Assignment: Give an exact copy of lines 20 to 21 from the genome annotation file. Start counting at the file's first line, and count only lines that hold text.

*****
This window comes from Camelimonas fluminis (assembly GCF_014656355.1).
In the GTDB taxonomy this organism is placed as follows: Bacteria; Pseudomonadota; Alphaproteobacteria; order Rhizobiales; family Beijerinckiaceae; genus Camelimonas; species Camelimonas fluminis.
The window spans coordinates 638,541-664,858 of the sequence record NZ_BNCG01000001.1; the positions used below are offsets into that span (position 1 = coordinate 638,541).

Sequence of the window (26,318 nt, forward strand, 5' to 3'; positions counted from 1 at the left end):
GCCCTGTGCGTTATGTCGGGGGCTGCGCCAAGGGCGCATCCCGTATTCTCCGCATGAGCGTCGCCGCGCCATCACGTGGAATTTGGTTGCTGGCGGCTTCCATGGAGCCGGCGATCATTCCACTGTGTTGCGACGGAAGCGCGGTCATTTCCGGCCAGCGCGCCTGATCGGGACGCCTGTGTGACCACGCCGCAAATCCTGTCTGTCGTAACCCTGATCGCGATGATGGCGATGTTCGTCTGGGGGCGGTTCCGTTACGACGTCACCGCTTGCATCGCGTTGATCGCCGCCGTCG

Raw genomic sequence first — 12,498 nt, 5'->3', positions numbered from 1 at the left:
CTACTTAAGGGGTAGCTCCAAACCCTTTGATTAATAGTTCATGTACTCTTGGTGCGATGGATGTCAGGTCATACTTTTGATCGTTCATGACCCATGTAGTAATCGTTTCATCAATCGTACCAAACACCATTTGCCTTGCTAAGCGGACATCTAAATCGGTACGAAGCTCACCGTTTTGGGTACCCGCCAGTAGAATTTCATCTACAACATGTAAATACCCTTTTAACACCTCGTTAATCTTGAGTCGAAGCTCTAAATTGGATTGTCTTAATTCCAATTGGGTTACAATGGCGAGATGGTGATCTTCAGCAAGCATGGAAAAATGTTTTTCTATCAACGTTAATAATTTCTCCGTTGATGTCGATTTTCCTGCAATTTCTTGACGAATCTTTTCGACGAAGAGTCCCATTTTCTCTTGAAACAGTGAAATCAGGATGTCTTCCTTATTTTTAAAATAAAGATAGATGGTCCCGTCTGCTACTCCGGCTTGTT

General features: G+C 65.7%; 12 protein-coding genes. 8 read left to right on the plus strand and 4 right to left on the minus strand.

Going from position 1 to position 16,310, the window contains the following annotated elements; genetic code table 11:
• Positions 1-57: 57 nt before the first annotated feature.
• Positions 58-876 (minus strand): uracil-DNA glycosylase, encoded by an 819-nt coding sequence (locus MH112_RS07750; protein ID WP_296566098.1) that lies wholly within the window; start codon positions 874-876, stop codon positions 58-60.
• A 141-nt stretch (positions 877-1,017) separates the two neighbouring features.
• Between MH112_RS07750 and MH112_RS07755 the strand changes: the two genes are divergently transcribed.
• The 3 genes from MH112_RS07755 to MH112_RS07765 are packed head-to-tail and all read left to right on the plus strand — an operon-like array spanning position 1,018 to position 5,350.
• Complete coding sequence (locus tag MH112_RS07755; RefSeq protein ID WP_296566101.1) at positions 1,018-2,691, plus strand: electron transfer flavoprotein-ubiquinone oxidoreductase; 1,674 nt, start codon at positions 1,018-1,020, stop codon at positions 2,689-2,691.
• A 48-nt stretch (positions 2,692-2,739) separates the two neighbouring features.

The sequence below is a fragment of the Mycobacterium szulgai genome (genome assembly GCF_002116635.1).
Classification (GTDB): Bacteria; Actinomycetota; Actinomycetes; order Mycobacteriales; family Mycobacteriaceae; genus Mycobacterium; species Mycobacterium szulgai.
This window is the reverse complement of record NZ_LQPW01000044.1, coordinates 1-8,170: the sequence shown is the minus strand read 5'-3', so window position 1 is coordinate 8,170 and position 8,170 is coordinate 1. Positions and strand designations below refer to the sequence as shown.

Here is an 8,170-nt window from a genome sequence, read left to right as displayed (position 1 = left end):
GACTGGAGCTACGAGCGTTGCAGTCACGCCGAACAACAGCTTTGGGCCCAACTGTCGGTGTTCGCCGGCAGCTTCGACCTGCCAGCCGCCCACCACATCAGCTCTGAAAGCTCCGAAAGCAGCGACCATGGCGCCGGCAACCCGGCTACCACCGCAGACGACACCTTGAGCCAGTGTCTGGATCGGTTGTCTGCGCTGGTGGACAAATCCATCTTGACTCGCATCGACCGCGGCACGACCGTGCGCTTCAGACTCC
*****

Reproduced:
Here is an 8,170-nt window from a genome sequence, read left to right as displayed (position 1 = left end):
GACTGGAGCTACGAGCGTTGCAGTCACGCCGAACAACAGCTTTGGGCCCAACTGTCGGTGTTCGCCGGCAGCTTCGACCTGCCAGCCGCCCACCACATCAGCTCTGAAAGCTCCGAAAGCAGCGACCATGGCGCCGGCAACCCGGCTACCACCGCAGACGACACCTTGAGCCAGTGTCTGGATCGGTTGTCTGCGCTGGTGGACAAATCCATCTTGACTCGCATCGACCGCGGCACGACCGTGCGCTTCAGACTCC